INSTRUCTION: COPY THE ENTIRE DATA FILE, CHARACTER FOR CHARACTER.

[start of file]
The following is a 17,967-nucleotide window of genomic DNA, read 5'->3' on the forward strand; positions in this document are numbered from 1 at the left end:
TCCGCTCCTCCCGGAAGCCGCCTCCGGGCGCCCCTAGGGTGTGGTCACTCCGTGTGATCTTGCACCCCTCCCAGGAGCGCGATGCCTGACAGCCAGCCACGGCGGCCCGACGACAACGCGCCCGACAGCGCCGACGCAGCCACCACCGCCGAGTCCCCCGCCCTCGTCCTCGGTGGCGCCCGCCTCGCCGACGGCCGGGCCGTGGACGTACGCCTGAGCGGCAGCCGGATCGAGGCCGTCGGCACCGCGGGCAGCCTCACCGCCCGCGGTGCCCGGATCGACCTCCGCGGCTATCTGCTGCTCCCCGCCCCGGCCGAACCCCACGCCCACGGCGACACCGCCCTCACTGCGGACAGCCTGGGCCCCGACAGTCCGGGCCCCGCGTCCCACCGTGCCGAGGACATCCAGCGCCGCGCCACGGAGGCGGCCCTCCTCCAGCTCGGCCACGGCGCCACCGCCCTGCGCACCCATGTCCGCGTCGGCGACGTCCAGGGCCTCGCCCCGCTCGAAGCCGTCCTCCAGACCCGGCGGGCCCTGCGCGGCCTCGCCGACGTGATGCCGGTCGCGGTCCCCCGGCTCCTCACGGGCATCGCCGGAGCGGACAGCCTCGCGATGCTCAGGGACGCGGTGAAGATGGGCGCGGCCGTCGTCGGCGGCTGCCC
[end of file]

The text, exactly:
The following is a 17,967-nucleotide window of genomic DNA, read 5'->3' on the forward strand; positions in this document are numbered from 1 at the left end:
TCCGCTCCTCCCGGAAGCCGCCTCCGGGCGCCCCTAGGGTGTGGTCACTCCGTGTGATCTTGCACCCCTCCCAGGAGCGCGATGCCTGACAGCCAGCCACGGCGGCCCGACGACAACGCGCCCGACAGCGCCGACGCAGCCACCACCGCCGAGTCCCCCGCCCTCGTCCTCGGTGGCGCCCGCCTCGCCGACGGCCGGGCCGTGGACGTACGCCTGAGCGGCAGCCGGATCGAGGCCGTCGGCACCGCGGGCAGCCTCACCGCCCGCGGTGCCCGGATCGACCTCCGCGGCTATCTGCTGCTCCCCGCCCCGGCCGAACCCCACGCCCACGGCGACACCGCCCTCACTGCGGACAGCCTGGGCCCCGACAGTCCGGGCCCCGCGTCCCACCGTGCCGAGGACATCCAGCGCCGCGCCACGGAGGCGGCCCTCCTCCAGCTCGGCCACGGCGCCACCGCCCTGCGCACCCATGTCCGCGTCGGCGACGTCCAGGGCCTCGCCCCGCTCGAAGCCGTCCTCCAGACCCGGCGGGCCCTGCGCGGCCTCGCCGACGTGATGCCGGTCGCGGTCCCCCGGCTCCTCACGGGCATCGCCGGAGCGGACAGCCTCGCGATGCTCAGGGACGCGGTGAAGATGGGCGCGGCCGTCGTCGGCGGCTGCCC